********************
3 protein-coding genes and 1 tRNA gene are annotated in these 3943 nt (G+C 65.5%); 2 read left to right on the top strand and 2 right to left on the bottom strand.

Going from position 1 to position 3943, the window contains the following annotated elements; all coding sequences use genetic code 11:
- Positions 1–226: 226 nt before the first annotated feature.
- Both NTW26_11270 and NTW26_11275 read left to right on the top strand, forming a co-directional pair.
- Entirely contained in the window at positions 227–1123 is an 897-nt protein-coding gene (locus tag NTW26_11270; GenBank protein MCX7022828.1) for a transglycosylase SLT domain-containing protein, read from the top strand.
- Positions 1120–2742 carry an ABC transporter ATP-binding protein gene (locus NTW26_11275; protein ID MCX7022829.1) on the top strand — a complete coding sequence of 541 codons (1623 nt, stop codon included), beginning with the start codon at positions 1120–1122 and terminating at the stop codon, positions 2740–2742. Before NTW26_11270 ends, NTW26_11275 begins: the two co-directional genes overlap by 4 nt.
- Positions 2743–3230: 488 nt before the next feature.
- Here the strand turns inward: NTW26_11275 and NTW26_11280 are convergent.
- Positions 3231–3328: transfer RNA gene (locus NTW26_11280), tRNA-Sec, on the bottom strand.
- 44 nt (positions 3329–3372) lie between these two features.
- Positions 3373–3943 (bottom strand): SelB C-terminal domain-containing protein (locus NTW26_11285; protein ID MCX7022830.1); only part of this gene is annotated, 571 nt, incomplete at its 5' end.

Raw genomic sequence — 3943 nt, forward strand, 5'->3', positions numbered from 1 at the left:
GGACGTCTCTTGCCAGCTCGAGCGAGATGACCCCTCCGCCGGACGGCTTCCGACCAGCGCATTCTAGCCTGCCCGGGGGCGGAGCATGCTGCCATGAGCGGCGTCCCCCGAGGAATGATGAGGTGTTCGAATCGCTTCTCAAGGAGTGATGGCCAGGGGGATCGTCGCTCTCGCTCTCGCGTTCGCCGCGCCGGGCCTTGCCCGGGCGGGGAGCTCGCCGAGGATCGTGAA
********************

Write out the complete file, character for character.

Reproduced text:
3 protein-coding genes and 1 tRNA gene are annotated in these 3943 nt (G+C 65.5%); 2 read left to right on the top strand and 2 right to left on the bottom strand.

Going from position 1 to position 3943, the window contains the following annotated elements; all coding sequences use genetic code 11:
- Positions 1–226: 226 nt before the first annotated feature.
- Both NTW26_11270 and NTW26_11275 read left to right on the top strand, forming a co-directional pair.
- Entirely contained in the window at positions 227–1123 is an 897-nt protein-coding gene (locus tag NTW26_11270; GenBank protein MCX7022828.1) for a transglycosylase SLT domain-containing protein, read from the top strand.
- Positions 1120–2742 carry an ABC transporter ATP-binding protein gene (locus NTW26_11275; protein ID MCX7022829.1) on the top strand — a complete coding sequence of 541 codons (1623 nt, stop codon included), beginning with the start codon at positions 1120–1122 and terminating at the stop codon, positions 2740–2742. Before NTW26_11270 ends, NTW26_11275 begins: the two co-directional genes overlap by 4 nt.
- Positions 2743–3230: 488 nt before the next feature.
- Here the strand turns inward: NTW26_11275 and NTW26_11280 are convergent.
- Positions 3231–3328: transfer RNA gene (locus NTW26_11280), tRNA-Sec, on the bottom strand.
- 44 nt (positions 3329–3372) lie between these two features.
- Positions 3373–3943 (bottom strand): SelB C-terminal domain-containing protein (locus NTW26_11285; protein ID MCX7022830.1); only part of this gene is annotated, 571 nt, incomplete at its 5' end.

Raw genomic sequence — 3943 nt, forward strand, 5'->3', positions numbered from 1 at the left:
GGACGTCTCTTGCCAGCTCGAGCGAGATGACCCCTCCGCCGGACGGCTTCCGACCAGCGCATTCTAGCCTGCCCGGGGGCGGAGCATGCTGCCATGAGCGGCGTCCCCCGAGGAATGATGAGGTGTTCGAATCGCTTCTCAAGGAGTGATGGCCAGGGGGATCGTCGCTCTCGCTCTCGCGTTCGCCGCGCCGGGCCTTGCCCGGGCGGGGAGCTCGCCGAGGATCGTGAA